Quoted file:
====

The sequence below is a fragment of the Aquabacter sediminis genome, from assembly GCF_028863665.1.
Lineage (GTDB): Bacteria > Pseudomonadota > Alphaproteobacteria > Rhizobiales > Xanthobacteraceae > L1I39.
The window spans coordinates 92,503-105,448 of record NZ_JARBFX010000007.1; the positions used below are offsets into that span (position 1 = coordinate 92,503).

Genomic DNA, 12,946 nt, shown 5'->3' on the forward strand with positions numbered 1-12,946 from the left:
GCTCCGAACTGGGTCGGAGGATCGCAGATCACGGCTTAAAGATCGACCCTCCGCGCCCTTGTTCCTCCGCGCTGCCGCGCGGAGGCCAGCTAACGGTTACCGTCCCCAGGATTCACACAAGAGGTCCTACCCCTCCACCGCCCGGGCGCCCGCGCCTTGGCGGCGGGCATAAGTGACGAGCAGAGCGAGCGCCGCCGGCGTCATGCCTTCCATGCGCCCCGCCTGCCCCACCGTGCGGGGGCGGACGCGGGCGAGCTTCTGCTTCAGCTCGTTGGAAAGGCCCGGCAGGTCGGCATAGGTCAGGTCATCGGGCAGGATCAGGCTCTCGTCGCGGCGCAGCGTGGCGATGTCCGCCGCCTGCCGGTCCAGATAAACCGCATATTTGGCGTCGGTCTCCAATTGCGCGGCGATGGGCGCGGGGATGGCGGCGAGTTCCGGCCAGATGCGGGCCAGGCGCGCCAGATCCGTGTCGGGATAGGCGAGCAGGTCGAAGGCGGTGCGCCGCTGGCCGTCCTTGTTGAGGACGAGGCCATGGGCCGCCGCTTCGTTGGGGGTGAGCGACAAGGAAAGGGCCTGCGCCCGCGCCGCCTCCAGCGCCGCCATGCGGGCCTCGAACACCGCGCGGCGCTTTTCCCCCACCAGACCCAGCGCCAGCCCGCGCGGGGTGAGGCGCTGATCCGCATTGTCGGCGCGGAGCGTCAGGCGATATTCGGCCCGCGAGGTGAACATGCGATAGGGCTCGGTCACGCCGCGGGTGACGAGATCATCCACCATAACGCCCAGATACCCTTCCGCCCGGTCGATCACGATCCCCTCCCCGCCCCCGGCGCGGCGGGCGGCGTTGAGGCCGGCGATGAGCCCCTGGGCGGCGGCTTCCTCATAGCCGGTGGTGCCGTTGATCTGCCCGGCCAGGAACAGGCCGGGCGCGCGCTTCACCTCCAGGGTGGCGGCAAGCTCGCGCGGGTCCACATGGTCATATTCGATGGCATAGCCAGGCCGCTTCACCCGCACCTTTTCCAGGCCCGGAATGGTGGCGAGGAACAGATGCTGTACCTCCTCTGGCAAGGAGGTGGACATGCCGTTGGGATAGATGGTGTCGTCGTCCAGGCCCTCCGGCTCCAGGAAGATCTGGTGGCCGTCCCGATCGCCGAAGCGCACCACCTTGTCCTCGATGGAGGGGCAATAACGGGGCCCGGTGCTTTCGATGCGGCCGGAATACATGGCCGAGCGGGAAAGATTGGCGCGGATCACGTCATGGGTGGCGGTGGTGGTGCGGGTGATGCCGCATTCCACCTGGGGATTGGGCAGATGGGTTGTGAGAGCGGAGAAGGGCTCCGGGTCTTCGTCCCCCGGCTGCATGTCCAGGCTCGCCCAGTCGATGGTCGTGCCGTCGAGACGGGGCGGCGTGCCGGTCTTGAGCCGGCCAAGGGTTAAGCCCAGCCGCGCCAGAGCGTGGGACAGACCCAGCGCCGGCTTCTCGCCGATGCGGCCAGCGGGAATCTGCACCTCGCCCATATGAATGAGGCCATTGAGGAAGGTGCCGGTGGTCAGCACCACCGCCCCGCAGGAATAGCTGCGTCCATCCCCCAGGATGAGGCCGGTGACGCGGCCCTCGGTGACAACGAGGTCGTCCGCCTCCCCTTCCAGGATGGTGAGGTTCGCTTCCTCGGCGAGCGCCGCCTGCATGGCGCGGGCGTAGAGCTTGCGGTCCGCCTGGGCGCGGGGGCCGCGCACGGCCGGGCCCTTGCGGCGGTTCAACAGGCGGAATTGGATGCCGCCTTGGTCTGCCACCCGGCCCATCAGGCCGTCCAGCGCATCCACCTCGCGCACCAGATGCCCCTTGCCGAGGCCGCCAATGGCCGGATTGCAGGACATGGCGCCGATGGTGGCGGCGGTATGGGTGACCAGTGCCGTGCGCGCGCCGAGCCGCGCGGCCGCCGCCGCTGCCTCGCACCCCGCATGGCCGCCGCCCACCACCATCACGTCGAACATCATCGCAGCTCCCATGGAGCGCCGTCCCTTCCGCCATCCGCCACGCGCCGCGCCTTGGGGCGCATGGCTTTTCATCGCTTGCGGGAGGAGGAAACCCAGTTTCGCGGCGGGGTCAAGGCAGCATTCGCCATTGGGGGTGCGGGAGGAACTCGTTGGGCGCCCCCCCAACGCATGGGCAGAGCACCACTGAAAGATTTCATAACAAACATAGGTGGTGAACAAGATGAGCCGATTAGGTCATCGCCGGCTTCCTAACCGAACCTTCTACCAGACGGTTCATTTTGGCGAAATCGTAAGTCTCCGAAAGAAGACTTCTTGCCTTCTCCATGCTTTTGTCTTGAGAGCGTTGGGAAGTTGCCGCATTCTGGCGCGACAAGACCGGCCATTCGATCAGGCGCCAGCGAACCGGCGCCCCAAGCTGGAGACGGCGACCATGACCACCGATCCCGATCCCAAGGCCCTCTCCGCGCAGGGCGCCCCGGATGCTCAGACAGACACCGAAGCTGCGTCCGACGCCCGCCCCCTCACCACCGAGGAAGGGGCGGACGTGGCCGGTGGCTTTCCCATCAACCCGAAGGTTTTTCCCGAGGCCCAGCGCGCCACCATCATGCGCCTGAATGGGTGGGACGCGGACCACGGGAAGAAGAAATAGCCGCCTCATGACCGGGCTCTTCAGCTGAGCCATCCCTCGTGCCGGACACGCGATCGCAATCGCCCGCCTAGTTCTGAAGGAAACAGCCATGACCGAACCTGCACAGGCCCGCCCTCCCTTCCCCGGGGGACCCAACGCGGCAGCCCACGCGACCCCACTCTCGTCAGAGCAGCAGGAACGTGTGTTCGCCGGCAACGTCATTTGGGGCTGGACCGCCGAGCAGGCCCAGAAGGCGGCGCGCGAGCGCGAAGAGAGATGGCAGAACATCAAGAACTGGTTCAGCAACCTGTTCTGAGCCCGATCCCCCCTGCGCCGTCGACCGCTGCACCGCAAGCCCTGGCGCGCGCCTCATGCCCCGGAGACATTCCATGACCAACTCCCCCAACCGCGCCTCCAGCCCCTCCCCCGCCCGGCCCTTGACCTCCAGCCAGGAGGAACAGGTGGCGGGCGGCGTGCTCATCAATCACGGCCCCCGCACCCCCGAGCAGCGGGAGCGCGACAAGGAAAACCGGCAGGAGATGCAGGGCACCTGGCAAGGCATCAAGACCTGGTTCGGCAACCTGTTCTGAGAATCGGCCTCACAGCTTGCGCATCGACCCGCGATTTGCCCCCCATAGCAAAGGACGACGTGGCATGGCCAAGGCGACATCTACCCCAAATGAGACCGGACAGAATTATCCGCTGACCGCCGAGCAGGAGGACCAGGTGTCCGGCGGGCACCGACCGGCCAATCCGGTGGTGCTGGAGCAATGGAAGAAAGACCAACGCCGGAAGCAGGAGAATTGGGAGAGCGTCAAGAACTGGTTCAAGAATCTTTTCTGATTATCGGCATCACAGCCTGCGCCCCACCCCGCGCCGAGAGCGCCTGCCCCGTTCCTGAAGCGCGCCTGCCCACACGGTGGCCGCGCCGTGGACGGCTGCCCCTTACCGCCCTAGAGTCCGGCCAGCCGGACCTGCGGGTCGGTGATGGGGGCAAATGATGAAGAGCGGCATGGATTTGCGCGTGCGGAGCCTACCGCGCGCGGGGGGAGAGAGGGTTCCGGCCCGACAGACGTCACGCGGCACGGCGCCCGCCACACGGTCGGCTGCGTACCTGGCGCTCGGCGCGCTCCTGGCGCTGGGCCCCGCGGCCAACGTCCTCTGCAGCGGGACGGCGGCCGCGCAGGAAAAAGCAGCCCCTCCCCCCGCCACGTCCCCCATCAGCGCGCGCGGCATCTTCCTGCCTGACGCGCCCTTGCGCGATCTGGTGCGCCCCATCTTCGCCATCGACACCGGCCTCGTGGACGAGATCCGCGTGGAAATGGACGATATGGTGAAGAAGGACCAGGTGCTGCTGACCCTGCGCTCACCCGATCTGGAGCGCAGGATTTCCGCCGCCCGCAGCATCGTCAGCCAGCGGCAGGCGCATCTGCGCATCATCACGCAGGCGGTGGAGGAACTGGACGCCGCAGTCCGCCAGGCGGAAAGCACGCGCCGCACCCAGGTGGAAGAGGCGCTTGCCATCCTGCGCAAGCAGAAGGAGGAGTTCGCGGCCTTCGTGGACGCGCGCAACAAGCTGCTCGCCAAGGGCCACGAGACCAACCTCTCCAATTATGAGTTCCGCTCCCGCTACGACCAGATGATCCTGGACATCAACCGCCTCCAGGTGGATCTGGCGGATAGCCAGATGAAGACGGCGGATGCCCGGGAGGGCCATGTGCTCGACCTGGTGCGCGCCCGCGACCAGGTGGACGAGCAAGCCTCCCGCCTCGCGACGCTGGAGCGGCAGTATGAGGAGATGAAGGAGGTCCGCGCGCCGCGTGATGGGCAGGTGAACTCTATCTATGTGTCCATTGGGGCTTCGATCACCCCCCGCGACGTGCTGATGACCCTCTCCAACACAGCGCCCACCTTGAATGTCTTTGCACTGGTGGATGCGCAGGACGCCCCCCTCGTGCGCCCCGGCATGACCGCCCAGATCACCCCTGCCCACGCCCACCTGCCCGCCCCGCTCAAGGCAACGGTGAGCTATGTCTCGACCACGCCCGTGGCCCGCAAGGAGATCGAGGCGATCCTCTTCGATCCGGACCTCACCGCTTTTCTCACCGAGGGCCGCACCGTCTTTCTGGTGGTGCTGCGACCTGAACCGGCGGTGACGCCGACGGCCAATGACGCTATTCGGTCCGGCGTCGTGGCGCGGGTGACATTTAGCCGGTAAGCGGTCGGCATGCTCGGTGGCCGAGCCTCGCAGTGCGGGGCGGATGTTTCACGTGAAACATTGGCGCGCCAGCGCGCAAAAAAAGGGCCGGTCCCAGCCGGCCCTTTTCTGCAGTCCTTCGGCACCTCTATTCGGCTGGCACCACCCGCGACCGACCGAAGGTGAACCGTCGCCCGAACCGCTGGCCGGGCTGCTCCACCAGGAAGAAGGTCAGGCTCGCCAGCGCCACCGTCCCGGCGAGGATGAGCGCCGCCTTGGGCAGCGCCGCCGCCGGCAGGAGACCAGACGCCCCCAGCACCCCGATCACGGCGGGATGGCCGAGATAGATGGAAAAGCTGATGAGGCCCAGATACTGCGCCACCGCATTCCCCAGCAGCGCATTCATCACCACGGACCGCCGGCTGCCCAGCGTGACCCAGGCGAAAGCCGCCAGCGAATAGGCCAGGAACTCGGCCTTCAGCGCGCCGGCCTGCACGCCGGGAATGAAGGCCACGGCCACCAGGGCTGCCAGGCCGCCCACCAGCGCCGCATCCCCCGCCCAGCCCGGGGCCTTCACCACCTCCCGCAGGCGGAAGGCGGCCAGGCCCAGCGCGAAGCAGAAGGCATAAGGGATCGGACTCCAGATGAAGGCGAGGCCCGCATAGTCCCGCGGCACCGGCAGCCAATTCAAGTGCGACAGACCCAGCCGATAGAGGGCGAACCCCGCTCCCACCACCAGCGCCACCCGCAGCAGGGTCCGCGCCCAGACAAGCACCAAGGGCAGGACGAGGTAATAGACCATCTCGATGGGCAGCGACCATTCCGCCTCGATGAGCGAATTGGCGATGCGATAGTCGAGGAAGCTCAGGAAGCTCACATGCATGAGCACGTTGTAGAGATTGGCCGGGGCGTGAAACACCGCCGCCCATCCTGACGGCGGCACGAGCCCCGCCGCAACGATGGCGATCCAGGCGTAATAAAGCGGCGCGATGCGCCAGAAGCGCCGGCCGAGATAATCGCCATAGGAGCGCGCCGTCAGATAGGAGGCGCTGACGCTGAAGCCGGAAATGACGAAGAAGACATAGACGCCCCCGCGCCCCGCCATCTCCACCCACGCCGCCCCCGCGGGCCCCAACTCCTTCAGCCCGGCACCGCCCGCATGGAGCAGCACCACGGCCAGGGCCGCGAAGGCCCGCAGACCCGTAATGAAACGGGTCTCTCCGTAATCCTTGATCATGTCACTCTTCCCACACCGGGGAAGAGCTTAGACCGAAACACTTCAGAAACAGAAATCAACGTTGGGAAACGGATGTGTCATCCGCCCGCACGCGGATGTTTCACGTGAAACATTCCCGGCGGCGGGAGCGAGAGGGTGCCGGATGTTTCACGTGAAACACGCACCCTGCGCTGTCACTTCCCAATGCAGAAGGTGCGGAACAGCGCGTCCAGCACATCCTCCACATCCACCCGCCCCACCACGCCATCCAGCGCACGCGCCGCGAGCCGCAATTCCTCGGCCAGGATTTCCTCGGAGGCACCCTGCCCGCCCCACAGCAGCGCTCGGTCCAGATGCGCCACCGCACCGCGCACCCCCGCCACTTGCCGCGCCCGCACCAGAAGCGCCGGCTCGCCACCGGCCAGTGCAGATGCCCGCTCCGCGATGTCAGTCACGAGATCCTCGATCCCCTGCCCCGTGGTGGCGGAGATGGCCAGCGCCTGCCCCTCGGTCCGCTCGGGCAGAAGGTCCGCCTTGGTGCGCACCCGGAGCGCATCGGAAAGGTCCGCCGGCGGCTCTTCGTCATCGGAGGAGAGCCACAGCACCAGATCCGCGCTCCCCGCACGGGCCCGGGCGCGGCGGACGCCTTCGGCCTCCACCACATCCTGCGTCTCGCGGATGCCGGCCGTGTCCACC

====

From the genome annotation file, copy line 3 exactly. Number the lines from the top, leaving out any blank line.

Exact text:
The window spans coordinates 92,503-105,448 of record NZ_JARBFX010000007.1; the positions used below are offsets into that span (position 1 = coordinate 92,503).